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Jens Peter Munk

(b Copenhagen, Sept 11, 1743; d Frederiksdal, Copenhagen, June 4, 1809).

Danish painter, designer and architect. His paintings reveal both Neo-classical and Romantic interests and include history paintings as well as literary and mythological works. The variety of his subject-matter reflects his wide learning, a feature further evidenced by the broad range of his creative output. In addition to painting, he produced decorative work, sculpture and furniture designs, as well as being engaged as an architect. Successfully combining both intellectual and imaginative powers, he came to be fully appreciated only in the 1980s.

He studied at the Kongelige Danske Kunstakademi in Copenhagen (1764–72), and in 1767 he assisted Johan Edvard Mandelberg (1730–86) in painting the domed hall of the Fredensborg Slot with scenes from the Homeric epic the Iliad. In 1772 he was granted a five-year travelling scholarship from the Kunstakademi to study in Rome. During his Roman sojourn he extensively copied works of art from the period of antiquity up to that of the Carracci family. His friendships with the Danish painter Jens Juel, the Swedish sculptor Johan Tobias Sergel and the Swiss painter Johann Heinrich Fuseli placed him among artists who were in the mainstream of a widespread upheaval in European art. In these years Abildgaard developed both Neo-classical and Romantic tastes; his masterpiece of the period is ...


French, 18th – 19th century, male.

Born 1737, in Valenciennes; died 1820, in Valenciennes.


Grégoire Adam is not mentioned in artists' records, but Gombert, the architect from Lille who built the Hôtel Merghelynck at Ypres, thought him fit to compete with the best artists of French Flanders in the ornamentation of this supreme expression of 18th-century art. He decorated one of the salons, installing in it medallions of ...


Italian, 18th – 19th century, male.

Born 24 July 1742, in Bedano; died 15 or 16 November 1839, in Milan.

Sculptor, designer of ornamental architectural features, draughtsman.

Studied initially at an atelier of sculpture in Parma, then at the academy there and in Rome. His fame as a designer of ornamental features spread rapidly and he was appointed to teach at the Milan academy in ...


French, 19th century, male.

Born 1841, in Toulon; died 1904, in Marseilles.

Painter, architect. Landscapes.

Brother of the sculptor André Allar. An architect by profession, Gaudensi Allar was also a landscape painter who worked with broad brushstrokes and heavily applied colour. He was distinguished by his ability to capture ethnic scenes with accuracy, and with no hint of fake orientalism....


Spanish, 19th century, male.

Born 18 July 1869, in Madrid.

Sculptor, painter, architect.

After completing his studies at Madrid's Real Academia de San Fernando, Amutio travelled to Rome. His sculptures were awarded first class medals at the national art exhibitions in Madrid between 1890 and ...


French, 20th – 21st century, male.

Born 1953, in Paris.

Sculptor, draughtsman.


Jean Anguera is the grandson of the sculptor Pablo Gargallo. He graduated in architecture in 1978 (UP2) in Paris. He also attended lectures by César Baldaccini at the École des Beaux-Arts in Paris (...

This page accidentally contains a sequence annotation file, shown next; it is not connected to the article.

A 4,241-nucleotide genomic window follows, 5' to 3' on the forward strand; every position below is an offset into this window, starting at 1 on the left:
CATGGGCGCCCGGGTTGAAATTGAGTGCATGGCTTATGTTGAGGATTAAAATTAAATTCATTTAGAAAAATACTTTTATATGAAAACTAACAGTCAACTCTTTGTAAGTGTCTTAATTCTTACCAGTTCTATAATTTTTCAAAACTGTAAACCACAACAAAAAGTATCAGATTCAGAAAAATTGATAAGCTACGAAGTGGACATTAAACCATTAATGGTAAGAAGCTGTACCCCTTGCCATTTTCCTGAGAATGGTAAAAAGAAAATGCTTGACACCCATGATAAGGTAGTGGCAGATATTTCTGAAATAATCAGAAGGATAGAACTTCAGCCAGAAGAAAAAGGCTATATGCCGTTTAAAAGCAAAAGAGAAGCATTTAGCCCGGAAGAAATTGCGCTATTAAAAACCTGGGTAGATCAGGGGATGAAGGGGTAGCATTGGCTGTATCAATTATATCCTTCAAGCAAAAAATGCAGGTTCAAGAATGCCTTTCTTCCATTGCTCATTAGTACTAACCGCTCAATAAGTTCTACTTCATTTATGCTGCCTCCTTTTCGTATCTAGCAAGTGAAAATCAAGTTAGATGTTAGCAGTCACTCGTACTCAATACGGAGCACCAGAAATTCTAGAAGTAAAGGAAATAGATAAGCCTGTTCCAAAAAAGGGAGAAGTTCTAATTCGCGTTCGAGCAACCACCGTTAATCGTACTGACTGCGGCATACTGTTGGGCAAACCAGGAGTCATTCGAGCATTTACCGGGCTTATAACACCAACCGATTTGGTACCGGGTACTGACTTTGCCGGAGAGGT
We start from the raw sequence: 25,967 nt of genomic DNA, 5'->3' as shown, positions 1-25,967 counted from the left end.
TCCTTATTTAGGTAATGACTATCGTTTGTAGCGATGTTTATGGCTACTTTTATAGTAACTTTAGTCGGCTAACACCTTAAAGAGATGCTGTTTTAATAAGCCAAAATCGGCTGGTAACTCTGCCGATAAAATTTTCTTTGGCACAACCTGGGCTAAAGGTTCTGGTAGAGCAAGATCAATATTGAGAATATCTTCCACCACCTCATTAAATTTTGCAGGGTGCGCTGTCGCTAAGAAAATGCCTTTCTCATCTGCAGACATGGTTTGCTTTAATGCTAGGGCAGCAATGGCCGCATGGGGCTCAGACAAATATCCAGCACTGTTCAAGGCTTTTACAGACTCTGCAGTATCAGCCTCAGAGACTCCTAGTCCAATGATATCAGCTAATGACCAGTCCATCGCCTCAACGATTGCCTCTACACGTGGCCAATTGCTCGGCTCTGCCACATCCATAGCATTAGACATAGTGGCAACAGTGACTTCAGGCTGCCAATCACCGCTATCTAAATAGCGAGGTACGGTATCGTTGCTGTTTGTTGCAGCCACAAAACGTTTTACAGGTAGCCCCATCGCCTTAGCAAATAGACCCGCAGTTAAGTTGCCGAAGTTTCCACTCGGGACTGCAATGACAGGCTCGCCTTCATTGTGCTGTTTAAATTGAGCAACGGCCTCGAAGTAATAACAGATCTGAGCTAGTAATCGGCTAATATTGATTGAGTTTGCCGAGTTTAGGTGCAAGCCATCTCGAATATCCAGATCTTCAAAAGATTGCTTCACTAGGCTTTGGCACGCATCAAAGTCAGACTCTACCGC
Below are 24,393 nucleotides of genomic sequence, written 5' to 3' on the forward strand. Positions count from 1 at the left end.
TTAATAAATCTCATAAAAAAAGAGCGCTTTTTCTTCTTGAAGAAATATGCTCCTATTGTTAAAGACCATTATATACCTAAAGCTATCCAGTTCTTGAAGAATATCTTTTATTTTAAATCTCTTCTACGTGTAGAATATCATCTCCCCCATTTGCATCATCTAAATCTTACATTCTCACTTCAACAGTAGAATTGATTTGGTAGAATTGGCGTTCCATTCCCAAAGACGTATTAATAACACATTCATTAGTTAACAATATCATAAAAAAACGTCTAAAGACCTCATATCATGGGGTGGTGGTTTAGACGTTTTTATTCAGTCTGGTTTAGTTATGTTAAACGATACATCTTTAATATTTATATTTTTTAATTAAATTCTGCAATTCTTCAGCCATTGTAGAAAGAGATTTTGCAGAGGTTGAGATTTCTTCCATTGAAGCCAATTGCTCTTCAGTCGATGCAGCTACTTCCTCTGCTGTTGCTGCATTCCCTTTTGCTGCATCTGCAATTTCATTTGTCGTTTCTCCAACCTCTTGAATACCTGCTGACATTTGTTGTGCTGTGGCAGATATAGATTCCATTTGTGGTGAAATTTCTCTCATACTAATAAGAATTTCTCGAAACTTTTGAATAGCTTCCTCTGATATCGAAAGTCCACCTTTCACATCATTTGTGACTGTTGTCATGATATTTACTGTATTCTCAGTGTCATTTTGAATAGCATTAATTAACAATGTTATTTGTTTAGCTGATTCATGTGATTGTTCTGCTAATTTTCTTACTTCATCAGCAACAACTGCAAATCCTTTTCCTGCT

Myriam A. Ribeiro de Oliveira and Liliana Herrera



Frederick N. Bohrer

Style of the second half of the 19th century and the early 20th, inspired by Assyrian artefacts of the 9th to 7th centuries bc. These were first brought to public attention through the excavations by Paul-Emile Botta (1802–70) at Khorsabad and Austen Henry Layard at Nimrud in the 1840s. By 1847 both the Louvre in Paris and the British Museum in London had begun to display these objects, the size and popularity of which were such that the Louvre created a separate Musée des Antiquités Orientales, while the British Museum opened its separate Nineveh Gallery in 1853. The same popularity, fuelled by Layard’s best-selling Nineveh and its Remains (London, 1849) and Botta’s elaborate Monument de Ninive (Paris, 1849–50), led to further explorations elsewhere in Mesopotamia.

Assyrian revivalism first appeared in England rather than France, which was then in political turmoil. The earliest forms of emulation can be found in the decorative arts, such as the ‘Assyrian style’ jewellery that was produced in England from as early as ...


Richard Cork


(b Manchester, Jan 17, 1873; d Paris, Sept 21, 1931).

English painter, sculptor and draughtsman. He studied singing and music in Berlin and Paris. At first he earned his living by establishing himself as a singing teacher in Liverpool and London. By July 1913, when he exhibited in the Allied Artists’ Association in London, he was devoting an increasing amount of his energies to painting. His early work was Fauvist in affiliation, reflecting perhaps the teaching he had received at La Palette in Paris. Contact with Wyndham Lewis and the Vorticists led him to pursue a more abstract path. In the spring of 1914 he joined the Rebel Art Centre with Wyndham Lewis and other artists who appeared in Blast magazine later that year.

Little is known about the development of Atkinson’s work at this crucial stage in his career. His signature was on the manifesto in the first issue of Blast, but his work was not reproduced in the magazine; his continuing involvement with other forms of art was demonstrated when his book of poems, ...